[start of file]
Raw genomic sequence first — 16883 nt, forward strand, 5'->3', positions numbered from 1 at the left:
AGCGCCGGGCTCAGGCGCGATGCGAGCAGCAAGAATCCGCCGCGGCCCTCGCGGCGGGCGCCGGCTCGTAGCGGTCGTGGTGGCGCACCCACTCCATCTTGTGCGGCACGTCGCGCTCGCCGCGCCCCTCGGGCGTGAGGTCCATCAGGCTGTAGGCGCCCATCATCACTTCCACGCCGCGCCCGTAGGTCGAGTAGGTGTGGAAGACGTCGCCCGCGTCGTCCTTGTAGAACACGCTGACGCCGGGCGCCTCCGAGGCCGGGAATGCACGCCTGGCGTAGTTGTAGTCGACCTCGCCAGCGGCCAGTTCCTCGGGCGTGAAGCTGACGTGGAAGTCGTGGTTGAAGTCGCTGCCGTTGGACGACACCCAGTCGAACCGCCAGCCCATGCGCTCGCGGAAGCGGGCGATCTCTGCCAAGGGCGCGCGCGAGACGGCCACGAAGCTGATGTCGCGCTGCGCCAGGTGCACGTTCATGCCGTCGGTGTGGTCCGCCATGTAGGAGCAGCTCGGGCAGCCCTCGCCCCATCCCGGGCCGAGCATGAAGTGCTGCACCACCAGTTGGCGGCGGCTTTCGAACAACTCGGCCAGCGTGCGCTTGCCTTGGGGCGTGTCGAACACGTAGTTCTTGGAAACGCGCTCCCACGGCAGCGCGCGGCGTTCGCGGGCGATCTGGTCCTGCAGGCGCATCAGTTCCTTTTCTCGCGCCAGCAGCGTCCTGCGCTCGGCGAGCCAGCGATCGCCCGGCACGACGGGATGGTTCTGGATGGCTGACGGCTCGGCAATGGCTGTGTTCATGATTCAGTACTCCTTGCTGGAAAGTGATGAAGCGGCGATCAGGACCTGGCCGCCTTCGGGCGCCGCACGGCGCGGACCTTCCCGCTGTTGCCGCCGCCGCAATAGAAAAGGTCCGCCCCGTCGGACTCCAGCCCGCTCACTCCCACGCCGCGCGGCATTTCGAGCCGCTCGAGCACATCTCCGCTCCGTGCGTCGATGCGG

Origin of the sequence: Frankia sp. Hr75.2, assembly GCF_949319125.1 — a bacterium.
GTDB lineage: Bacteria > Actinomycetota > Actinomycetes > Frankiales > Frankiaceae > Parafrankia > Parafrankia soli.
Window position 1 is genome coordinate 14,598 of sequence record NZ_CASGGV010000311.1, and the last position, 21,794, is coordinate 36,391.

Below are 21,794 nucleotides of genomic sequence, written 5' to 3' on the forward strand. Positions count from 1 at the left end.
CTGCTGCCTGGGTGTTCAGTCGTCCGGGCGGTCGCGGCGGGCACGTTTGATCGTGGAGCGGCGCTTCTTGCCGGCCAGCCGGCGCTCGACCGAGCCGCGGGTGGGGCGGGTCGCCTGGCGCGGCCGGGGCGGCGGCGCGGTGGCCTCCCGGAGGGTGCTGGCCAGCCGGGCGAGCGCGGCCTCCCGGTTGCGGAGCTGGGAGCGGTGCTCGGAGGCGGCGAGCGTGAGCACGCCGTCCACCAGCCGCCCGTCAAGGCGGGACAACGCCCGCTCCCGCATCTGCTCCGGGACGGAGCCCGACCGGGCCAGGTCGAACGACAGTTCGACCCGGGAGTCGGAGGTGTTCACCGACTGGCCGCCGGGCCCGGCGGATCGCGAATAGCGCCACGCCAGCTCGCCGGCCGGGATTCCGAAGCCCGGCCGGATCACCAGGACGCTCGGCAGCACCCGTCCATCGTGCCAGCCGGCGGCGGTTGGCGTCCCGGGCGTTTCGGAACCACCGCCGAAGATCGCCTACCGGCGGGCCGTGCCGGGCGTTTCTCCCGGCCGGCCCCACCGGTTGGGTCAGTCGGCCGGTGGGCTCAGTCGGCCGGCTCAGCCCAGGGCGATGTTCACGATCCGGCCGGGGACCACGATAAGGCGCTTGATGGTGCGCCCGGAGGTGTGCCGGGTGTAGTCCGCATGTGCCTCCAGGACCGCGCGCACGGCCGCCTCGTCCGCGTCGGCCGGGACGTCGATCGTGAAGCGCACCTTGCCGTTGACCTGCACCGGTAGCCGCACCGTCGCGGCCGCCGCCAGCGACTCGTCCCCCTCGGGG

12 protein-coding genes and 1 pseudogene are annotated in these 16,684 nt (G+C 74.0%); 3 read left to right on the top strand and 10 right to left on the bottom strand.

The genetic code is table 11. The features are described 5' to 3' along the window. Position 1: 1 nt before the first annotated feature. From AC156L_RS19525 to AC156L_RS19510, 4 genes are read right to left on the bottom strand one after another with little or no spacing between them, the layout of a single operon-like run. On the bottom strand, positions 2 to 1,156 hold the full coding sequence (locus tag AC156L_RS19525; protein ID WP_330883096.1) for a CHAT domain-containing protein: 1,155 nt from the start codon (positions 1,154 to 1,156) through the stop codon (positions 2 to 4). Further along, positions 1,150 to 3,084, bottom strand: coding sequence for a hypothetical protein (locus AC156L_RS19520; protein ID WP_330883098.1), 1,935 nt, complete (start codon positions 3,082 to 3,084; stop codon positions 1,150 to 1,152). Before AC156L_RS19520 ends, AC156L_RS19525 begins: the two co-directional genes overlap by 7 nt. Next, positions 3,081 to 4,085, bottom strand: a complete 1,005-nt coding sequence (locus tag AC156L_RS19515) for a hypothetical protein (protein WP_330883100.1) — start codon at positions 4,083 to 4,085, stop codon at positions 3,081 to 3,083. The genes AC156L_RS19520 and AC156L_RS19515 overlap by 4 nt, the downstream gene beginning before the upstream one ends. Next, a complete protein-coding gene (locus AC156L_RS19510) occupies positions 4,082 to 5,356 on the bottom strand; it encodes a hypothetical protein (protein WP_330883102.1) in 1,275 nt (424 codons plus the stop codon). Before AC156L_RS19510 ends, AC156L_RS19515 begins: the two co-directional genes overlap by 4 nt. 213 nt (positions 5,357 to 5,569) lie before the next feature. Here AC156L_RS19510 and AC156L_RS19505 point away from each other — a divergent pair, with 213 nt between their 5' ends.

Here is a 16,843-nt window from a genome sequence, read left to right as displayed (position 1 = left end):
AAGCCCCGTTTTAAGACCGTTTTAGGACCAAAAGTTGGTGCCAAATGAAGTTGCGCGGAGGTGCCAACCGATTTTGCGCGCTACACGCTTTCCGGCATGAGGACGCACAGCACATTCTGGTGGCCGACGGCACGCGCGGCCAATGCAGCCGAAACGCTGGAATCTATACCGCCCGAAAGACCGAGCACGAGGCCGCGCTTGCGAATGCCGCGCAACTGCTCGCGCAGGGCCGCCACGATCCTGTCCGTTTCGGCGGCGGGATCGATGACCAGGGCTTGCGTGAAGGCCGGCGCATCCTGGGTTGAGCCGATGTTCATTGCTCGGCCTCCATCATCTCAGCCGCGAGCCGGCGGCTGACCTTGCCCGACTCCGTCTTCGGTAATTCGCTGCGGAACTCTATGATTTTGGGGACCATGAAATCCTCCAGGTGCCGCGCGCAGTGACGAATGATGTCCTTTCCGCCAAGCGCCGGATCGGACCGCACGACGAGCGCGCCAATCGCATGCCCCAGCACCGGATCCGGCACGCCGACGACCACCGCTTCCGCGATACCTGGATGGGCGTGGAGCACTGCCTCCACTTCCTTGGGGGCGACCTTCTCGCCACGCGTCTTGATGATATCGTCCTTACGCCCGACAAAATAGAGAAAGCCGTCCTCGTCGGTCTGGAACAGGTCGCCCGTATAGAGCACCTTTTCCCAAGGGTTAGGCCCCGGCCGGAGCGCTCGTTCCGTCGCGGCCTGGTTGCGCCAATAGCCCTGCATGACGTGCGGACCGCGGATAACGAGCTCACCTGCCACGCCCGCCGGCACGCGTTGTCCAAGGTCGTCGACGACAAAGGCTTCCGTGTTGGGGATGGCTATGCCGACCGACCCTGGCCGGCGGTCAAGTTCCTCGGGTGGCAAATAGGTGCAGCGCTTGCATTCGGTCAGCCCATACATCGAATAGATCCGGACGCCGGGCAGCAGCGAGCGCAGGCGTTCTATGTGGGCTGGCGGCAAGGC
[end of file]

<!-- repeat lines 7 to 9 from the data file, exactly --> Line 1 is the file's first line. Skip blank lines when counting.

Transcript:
CTGCTGCCTGGGTGTTCAGTCGTCCGGGCGGTCGCGGCGGGCACGTTTGATCGTGGAGCGGCGCTTCTTGCCGGCCAGCCGGCGCTCGACCGAGCCGCGGGTGGGGCGGGTCGCCTGGCGCGGCCGGGGCGGCGGCGCGGTGGCCTCCCGGAGGGTGCTGGCCAGCCGGGCGAGCGCGGCCTCCCGGTTGCGGAGCTGGGAGCGGTGCTCGGAGGCGGCGAGCGTGAGCACGCCGTCCACCAGCCGCCCGTCAAGGCGGGACAACGCCCGCTCCCGCATCTGCTCCGGGACGGAGCCCGACCGGGCCAGGTCGAACGACAGTTCGACCCGGGAGTCGGAGGTGTTCACCGACTGGCCGCCGGGCCCGGCGGATCGCGAATAGCGCCACGCCAGCTCGCCGGCCGGGATTCCGAAGCCCGGCCGGATCACCAGGACGCTCGGCAGCACCCGTCCATCGTGCCAGCCGGCGGCGGTTGGCGTCCCGGGCGTTTCGGAACCACCGCCGAAGATCGCCTACCGGCGGGCCGTGCCGGGCGTTTCTCCCGGCCGGCCCCACCGGTTGGGTCAGTCGGCCGGTGGGCTCAGTCGGCCGGCTCAGCCCAGGGCGATGTTCACGATCCGGCCGGGGACCACGATAAGGCGCTTGATGGTGCGCCCGGAGGTGTGCCGGGTGTAGTCCGCATGTGCCTCCAGGACCGCGCGCACGGCCGCCTCGTCCGCGTCGGCCGGGACGTCGATCGTGAAGCGCACCTTGCCGTTGACCTGCACCGGTAGCCGCACCGTCGCGGCCGCCGCCAGCGACTCGTCCCCCTCGGGG

12 protein-coding genes and 1 pseudogene are annotated in these 16,684 nt (G+C 74.0%); 3 read left to right on the top strand and 10 right to left on the bottom strand.

The genetic code is table 11. The features are described 5' to 3' along the window. Position 1: 1 nt before the first annotated feature. From AC156L_RS19525 to AC156L_RS19510, 4 genes are read right to left on the bottom strand one after another with little or no spacing between them, the layout of a single operon-like run. On the bottom strand, positions 2 to 1,156 hold the full coding sequence (locus tag AC156L_RS19525; protein ID WP_330883096.1) for a CHAT domain-containing protein: 1,155 nt from the start codon (positions 1,154 to 1,156) through the stop codon (positions 2 to 4). Further along, positions 1,150 to 3,084, bottom strand: coding sequence for a hypothetical protein (locus AC156L_RS19520; protein ID WP_330883098.1), 1,935 nt, complete (start codon positions 3,082 to 3,084; stop codon positions 1,150 to 1,152). Before AC156L_RS19520 ends, AC156L_RS19525 begins: the two co-directional genes overlap by 7 nt. Next, positions 3,081 to 4,085, bottom strand: a complete 1,005-nt coding sequence (locus tag AC156L_RS19515) for a hypothetical protein (protein WP_330883100.1) — start codon at positions 4,083 to 4,085, stop codon at positions 3,081 to 3,083. The genes AC156L_RS19520 and AC156L_RS19515 overlap by 4 nt, the downstream gene beginning before the upstream one ends. Next, a complete protein-coding gene (locus AC156L_RS19510) occupies positions 4,082 to 5,356 on the bottom strand; it encodes a hypothetical protein (protein WP_330883102.1) in 1,275 nt (424 codons plus the stop codon). Before AC156L_RS19510 ends, AC156L_RS19515 begins: the two co-directional genes overlap by 4 nt. 213 nt (positions 5,357 to 5,569) lie before the next feature. Here AC156L_RS19510 and AC156L_RS19505 point away from each other — a divergent pair, with 213 nt between their 5' ends.